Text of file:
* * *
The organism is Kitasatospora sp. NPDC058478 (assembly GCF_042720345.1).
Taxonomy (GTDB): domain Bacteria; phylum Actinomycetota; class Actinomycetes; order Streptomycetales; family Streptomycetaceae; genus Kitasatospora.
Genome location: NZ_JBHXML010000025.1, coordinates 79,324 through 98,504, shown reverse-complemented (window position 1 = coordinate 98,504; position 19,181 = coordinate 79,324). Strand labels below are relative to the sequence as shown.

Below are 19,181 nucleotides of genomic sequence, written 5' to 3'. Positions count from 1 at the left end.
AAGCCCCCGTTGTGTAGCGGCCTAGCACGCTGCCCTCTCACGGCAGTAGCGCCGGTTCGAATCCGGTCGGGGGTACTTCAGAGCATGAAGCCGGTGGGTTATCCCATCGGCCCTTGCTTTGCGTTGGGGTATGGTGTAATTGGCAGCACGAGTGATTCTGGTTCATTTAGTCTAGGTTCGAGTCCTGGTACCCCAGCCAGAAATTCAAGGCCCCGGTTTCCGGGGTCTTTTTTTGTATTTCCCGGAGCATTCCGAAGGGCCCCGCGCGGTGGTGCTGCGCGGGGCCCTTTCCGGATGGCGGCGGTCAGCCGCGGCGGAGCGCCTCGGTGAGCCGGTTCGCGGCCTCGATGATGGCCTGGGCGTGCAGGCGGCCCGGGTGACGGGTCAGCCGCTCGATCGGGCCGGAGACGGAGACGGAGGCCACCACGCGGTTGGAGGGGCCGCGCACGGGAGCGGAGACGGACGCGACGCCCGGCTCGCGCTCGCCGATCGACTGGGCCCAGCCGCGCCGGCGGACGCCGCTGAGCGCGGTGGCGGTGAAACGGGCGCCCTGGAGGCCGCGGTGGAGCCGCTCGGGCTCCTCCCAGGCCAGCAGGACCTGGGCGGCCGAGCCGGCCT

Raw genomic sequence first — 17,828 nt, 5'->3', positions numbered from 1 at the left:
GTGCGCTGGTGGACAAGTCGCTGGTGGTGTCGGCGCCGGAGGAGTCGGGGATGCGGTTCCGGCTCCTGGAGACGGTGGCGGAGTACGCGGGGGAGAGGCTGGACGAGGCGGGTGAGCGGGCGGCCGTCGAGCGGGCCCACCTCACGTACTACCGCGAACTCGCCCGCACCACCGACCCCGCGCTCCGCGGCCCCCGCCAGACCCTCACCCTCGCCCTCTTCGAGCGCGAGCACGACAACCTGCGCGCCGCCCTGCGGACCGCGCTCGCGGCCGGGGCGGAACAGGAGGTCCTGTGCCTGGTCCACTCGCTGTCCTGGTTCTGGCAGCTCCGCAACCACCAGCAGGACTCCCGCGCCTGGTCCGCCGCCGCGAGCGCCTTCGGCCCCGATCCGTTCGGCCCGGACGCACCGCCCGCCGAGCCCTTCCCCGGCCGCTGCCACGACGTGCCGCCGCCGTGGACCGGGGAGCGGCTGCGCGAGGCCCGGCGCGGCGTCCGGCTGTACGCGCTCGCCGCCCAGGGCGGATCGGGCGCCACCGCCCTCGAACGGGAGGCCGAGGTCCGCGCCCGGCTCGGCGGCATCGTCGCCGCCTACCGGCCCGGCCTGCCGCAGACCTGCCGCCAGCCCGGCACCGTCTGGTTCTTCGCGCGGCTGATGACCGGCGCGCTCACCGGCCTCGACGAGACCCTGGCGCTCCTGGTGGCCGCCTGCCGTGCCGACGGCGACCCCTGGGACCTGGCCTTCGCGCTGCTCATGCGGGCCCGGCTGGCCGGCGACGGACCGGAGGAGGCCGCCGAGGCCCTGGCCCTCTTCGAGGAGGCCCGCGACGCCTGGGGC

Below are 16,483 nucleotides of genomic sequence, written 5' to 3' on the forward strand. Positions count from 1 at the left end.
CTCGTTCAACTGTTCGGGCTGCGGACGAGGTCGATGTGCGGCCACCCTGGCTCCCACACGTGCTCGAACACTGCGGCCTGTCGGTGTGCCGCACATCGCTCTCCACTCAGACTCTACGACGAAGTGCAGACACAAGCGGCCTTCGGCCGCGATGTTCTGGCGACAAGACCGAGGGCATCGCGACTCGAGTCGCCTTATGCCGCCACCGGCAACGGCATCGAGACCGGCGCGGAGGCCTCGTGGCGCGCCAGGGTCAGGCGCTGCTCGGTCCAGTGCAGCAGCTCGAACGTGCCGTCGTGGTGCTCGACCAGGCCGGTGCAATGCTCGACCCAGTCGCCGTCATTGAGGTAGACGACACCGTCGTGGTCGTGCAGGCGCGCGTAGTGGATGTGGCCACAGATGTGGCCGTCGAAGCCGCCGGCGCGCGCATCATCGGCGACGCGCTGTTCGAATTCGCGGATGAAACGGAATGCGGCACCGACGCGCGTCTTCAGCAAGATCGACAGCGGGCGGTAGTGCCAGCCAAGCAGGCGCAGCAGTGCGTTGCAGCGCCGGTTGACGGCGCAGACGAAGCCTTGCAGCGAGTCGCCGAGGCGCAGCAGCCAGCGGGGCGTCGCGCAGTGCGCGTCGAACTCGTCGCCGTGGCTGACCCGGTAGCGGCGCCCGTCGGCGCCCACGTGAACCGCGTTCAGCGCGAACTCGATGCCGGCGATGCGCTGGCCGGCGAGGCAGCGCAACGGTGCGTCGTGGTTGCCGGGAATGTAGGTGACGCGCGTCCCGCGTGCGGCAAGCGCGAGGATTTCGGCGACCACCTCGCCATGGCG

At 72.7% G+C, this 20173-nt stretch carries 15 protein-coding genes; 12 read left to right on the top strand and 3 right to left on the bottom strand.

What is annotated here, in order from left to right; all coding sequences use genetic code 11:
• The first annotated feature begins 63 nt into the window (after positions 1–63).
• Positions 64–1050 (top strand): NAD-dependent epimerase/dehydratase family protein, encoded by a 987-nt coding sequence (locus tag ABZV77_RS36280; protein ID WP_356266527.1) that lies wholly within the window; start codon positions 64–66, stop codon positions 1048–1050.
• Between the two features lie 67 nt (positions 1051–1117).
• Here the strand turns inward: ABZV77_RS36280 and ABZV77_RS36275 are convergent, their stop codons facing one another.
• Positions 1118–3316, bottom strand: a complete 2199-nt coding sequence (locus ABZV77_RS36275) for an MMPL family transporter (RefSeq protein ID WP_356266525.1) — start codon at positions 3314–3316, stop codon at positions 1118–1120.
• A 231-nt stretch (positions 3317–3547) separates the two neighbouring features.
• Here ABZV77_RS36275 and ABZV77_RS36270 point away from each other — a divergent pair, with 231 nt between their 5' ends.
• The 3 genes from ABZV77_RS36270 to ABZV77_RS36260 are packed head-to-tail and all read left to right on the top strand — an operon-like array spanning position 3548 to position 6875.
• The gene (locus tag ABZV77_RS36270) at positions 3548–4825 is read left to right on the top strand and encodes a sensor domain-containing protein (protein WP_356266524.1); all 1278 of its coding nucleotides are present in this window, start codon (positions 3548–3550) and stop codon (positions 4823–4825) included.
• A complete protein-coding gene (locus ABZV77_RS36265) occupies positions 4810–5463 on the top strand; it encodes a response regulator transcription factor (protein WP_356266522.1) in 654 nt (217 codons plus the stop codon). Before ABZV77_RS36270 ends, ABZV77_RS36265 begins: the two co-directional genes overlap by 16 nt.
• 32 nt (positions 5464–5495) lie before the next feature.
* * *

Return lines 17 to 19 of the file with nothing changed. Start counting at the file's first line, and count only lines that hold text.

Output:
• A 231-nt stretch (positions 3317–3547) separates the two neighbouring features.
• Here ABZV77_RS36275 and ABZV77_RS36270 point away from each other — a divergent pair, with 231 nt between their 5' ends.
• The 3 genes from ABZV77_RS36270 to ABZV77_RS36260 are packed head-to-tail and all read left to right on the top strand — an operon-like array spanning position 3548 to position 6875.